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how many lumens is appropriate for a 4x4 tent with 3-4 huge plants??

Discussion in 'Lighting' started by JabbaTheBlunt, Feb 3, 2012.

  1. before i get started, im growing with cfl's because i dont have the money for HID lighting, and im planning on growing 3-4 kalichakra plants in a 4x4x7 tent. Ok so I read on the internet that the sun produces about 10,000 lumens per square foot on average in the summer, which is what weed naturally grows with. First, is that why outdoor plants are so huge?? Also, that would mean to match that intensity i would need about 160,000 lumens in there:eek:. To me that seems a little overkill as i have 4 plants growing really well right now with only an 8,000 lumen setup (they are all about 2 feet and growing well). the way i see it, that many lumens could either be too much for the plant and itll die/wilt basically not good things, or ill just have 3 REALLY HUGE PLANTS. any information you can throw in is appreciated since im still a fairly new grower, ive only been growing for 2 months.
     
  2. Outdoor plants are big due to more/higher quality light, long veg times, and potentially unlimited root space. As far as lighting goes for a 4x4 a 1000 w hps is ideal, which is around 150,000 lumens. For just 3 plants though you likely won't fill the entire 4x4, so you won't need as much.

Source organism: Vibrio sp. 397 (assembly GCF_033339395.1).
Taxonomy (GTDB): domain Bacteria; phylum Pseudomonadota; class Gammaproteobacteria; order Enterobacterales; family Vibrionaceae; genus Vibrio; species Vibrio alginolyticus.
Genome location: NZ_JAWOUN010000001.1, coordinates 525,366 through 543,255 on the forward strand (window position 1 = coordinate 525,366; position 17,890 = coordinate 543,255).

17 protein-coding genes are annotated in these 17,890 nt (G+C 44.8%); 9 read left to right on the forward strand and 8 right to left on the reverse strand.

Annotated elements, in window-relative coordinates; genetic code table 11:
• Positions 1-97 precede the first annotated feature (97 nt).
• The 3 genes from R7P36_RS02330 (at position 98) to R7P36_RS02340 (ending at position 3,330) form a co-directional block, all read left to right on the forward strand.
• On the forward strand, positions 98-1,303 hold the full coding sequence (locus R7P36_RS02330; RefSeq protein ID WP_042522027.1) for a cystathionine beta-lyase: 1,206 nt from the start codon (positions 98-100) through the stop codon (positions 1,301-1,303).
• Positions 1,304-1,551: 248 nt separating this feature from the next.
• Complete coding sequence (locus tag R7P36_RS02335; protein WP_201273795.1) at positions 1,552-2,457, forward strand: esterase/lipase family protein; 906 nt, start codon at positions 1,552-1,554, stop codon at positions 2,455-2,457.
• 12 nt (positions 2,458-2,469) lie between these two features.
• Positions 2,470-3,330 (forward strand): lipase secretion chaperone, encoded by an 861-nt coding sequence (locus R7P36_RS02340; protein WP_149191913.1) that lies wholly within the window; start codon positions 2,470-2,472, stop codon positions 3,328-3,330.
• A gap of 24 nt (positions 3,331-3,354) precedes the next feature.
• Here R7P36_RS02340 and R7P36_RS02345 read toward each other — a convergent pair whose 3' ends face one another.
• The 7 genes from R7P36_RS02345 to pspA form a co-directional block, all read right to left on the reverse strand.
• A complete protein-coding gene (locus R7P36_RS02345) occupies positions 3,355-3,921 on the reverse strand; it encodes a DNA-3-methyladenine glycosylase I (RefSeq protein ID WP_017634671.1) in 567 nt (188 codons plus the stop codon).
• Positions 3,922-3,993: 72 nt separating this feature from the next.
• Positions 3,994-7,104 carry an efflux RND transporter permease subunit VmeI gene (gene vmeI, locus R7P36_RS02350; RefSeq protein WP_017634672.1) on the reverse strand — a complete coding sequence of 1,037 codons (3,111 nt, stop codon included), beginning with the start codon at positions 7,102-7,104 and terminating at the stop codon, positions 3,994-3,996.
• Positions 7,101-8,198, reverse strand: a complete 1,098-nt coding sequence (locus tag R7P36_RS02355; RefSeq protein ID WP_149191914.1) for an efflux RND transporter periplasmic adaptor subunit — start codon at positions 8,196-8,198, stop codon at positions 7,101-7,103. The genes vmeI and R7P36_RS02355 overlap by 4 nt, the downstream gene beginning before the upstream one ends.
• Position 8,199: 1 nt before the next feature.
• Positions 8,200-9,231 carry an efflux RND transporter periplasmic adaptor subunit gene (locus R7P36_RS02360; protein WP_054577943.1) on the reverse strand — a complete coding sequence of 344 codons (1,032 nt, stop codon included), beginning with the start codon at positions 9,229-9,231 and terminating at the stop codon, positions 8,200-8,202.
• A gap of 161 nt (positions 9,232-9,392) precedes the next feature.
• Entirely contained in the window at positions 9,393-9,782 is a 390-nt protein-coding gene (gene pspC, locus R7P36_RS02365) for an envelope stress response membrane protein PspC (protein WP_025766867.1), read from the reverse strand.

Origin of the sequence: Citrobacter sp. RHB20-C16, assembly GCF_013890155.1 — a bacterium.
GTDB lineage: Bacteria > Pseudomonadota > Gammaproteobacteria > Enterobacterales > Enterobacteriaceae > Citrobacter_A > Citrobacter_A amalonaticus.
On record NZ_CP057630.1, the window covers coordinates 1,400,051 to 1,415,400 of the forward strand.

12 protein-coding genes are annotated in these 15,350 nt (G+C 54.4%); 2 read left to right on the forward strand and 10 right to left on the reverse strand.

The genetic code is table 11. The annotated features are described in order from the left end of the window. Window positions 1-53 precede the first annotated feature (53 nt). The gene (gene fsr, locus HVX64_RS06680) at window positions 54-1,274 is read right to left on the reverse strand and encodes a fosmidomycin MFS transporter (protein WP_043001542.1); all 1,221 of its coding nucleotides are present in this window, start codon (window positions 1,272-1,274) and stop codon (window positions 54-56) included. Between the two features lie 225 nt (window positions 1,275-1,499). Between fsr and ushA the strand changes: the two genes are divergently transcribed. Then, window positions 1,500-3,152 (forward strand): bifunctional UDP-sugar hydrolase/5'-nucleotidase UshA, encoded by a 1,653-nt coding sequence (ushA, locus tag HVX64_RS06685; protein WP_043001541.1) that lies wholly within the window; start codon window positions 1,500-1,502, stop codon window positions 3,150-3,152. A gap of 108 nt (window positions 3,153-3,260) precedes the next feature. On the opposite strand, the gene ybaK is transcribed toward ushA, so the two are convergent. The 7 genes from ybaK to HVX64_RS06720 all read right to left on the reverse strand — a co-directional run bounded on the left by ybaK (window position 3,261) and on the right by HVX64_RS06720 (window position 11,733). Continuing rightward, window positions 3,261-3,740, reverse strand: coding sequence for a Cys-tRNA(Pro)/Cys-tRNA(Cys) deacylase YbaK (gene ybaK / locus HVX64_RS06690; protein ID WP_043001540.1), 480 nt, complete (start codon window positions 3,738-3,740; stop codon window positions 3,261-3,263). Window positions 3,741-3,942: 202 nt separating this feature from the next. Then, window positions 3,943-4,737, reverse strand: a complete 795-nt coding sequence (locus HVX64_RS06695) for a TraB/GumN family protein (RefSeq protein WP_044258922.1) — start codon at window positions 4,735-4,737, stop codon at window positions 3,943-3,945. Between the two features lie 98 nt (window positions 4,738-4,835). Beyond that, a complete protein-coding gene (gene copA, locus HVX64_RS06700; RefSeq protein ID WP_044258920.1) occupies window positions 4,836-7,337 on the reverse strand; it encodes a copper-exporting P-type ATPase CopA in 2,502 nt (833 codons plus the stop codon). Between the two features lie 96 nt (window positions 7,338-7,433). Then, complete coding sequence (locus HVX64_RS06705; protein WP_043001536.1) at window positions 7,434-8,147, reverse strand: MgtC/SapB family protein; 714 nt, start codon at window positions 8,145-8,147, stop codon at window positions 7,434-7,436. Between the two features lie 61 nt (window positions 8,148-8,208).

3. Yep. But that doesn't necessarily mean that you need that much light covering your entire tent footprint, just the footprint of the plants. I doubt your plants are covering 16 sq ft. A rule of thumb for indoor lighting is minimum 5,000 lumens per plant.

    Beyond 1-2 plants you will not save money going CFL. By the time you buy all the bulbs, set up the multiple light fixtures, wiring, etc, you might as well have bought the HID. Plus, CFLs are only about half as efficient as HIDs at delivering lumens per watt -- in other words, you will need double the wattage in CFLs as you would in HID to end up with the same amount of light. And that's actual wattage of CFLs, not the "replacement" or "equivalent" watts.
     
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